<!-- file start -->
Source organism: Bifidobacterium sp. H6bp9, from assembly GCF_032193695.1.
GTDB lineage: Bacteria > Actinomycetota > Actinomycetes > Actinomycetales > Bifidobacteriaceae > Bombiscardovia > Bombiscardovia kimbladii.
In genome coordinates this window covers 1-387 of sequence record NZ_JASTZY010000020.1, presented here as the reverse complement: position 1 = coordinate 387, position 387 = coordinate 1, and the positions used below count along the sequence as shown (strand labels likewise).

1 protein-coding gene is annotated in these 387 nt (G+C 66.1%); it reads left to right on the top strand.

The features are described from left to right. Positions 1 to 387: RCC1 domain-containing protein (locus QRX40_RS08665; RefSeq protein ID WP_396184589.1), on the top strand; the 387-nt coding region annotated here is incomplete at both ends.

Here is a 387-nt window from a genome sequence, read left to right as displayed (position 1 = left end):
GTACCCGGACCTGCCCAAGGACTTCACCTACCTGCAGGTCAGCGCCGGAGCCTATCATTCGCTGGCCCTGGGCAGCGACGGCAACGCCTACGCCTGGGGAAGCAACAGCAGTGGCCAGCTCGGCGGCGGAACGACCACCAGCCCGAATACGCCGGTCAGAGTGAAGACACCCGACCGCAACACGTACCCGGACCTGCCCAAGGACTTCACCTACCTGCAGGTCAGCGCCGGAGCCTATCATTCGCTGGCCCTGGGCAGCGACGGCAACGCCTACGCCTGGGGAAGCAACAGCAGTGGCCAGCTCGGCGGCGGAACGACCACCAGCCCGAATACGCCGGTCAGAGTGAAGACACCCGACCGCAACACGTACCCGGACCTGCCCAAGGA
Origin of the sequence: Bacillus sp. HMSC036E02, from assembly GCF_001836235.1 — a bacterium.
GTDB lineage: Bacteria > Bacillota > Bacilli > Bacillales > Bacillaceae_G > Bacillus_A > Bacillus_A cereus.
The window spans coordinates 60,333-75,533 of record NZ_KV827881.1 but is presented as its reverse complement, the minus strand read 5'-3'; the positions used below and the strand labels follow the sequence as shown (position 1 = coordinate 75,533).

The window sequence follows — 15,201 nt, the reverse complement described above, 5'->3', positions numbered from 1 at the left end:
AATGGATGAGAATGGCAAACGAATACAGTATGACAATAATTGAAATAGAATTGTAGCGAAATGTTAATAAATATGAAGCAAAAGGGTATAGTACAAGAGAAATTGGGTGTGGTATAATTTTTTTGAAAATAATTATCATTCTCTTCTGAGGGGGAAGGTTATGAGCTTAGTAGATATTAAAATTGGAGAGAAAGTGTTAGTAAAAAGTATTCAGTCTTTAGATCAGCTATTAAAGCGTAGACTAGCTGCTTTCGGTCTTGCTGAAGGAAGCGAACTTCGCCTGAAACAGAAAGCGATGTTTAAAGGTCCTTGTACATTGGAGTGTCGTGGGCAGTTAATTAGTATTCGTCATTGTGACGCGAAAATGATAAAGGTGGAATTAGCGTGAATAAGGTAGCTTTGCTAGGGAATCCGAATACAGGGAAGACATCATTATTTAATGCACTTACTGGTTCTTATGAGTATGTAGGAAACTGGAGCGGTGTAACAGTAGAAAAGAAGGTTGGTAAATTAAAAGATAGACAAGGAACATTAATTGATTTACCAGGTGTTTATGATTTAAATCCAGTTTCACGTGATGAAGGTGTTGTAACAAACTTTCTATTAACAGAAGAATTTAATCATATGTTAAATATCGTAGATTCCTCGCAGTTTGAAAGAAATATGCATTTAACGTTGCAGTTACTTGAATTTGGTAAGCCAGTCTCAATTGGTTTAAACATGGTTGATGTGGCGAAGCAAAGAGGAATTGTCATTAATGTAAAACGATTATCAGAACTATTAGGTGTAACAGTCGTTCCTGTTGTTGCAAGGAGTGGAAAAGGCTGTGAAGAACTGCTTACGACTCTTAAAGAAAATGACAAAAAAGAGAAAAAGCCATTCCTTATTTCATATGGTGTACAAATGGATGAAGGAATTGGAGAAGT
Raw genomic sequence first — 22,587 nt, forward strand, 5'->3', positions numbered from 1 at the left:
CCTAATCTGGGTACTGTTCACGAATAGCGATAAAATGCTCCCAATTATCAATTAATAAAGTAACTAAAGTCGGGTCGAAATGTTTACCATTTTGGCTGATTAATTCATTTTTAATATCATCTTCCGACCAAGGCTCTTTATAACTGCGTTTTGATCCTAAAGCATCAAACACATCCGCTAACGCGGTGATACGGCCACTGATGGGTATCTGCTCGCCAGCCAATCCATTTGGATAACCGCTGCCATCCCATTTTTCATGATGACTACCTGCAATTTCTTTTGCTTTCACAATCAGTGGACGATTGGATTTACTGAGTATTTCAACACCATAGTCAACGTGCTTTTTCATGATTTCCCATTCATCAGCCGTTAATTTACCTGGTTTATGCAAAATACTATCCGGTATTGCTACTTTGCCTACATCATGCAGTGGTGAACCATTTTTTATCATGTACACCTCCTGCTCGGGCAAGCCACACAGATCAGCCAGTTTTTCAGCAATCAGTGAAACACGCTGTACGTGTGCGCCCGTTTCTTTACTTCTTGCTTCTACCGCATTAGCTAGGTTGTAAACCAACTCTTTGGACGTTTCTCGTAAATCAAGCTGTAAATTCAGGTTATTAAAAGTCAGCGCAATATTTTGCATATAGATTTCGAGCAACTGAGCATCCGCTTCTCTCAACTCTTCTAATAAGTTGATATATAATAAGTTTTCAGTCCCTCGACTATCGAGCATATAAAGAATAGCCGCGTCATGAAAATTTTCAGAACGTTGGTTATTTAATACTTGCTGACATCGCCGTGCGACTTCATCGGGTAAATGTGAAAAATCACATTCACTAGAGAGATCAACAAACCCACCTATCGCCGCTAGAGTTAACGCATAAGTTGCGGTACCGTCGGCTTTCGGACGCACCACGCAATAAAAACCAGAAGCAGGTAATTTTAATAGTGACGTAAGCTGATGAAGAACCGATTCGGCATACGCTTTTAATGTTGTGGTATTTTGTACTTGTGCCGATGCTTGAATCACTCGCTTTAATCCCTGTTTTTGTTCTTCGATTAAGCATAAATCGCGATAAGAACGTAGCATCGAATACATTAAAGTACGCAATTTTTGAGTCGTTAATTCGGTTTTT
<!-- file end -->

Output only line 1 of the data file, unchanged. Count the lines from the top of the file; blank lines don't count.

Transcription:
Source organism: Bifidobacterium sp. H6bp9, from assembly GCF_032193695.1.